How Did Pfizer Find Itself in This Legal Mess?

U.S. District Judge Richard Sullivan of Manhattan granted class-action status to former shareholders of pharmaceutical manufacturer Wyeth, now part of Pfizer (NYSE:PFE), who have accused the company of misrepresenting the risks associated the antidepressant Pristiq.

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Led by the Pipefitters Union Local 537 Pension Fund of Boston, the shareholders accused the largest U.S. drug manufacturer of failing to reveal the adverse effects associated with Pristiq sooner. According to the shareholders, by not doing so, the company allowed its stock price to become inflated between June 26, 2006 and July 24, 2007, the class action period.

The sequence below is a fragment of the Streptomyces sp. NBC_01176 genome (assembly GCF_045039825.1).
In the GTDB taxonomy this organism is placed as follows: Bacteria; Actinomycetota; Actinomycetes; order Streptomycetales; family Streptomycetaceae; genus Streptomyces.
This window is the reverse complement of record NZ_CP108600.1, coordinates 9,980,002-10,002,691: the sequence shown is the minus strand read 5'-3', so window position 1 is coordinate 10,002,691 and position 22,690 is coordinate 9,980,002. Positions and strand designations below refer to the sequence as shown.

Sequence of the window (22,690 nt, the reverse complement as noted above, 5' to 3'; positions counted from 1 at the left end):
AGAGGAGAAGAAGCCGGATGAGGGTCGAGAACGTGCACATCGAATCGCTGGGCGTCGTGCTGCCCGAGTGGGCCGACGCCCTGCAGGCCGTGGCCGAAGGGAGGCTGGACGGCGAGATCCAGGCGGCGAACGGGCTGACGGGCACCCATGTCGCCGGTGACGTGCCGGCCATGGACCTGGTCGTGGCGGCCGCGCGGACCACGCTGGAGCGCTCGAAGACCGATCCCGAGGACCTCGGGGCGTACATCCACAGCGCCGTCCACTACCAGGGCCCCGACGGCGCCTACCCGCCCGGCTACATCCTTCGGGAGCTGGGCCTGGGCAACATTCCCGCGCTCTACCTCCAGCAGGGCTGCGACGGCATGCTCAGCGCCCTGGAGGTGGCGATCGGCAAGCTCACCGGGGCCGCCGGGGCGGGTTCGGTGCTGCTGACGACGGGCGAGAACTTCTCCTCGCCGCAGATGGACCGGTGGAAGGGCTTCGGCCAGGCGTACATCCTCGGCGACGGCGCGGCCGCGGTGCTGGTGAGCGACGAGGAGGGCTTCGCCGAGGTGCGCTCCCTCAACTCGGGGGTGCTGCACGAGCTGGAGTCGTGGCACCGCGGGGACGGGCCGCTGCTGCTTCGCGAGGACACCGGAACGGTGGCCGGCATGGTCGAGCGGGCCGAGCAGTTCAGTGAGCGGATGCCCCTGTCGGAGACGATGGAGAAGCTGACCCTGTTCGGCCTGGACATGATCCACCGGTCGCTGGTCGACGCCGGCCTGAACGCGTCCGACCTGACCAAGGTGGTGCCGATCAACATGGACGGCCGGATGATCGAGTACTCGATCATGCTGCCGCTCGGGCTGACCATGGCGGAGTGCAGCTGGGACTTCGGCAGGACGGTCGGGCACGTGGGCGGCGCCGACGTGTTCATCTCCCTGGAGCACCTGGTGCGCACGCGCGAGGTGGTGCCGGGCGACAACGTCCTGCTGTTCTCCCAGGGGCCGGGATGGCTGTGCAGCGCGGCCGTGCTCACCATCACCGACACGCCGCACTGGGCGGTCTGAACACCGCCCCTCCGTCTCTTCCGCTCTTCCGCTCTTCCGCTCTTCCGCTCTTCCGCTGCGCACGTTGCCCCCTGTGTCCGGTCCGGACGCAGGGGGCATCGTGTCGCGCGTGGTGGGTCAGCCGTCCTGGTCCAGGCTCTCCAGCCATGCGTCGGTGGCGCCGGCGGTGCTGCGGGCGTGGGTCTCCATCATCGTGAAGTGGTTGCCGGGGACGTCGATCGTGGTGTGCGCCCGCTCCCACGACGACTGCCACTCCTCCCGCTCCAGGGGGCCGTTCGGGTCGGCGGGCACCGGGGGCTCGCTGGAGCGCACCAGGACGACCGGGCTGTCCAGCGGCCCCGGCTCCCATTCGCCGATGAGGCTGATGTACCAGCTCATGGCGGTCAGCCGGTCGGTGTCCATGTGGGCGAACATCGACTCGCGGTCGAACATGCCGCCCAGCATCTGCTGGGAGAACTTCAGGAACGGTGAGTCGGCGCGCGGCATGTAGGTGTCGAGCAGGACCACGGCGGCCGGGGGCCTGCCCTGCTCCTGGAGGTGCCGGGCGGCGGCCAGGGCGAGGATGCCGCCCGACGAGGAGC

Pfizer spokesman Christopher Loder said the company will continue to defend itself in the case.

Problems began in 2007, when the U.S. Food and Drug Administration refused to approve the antidepressant Pristiq to treat “hot flashes” in post-menopausal women until the potentially serious heart and liver problems associated with the drug’s use were solved. Until that time, analysts had believed the drug could generate more than $2 billion in annual sales. After the FDA’s decision, on July 24, 2007, Wyeth shares lost more than $7.6 billion of their market value.

After Pfizer bought its rival Wyeth in 2009 for $68 billion, Pristiq sales brought in $309 million from January to June of 2010.

Sullivan granted class-action status because he said shareholders had relied on Wyeth’s alleged misrepresentations of the company’s most important product.

In his opinion Sullivan wrote, “Under the facts currently before it, including Wyeth’s drug pipeline and the looming expiration of patents concerning other Wyeth drugs, the court concludes that the plaintiffs have sufficiently demonstrated the materiality of the allegedly omitted information.”

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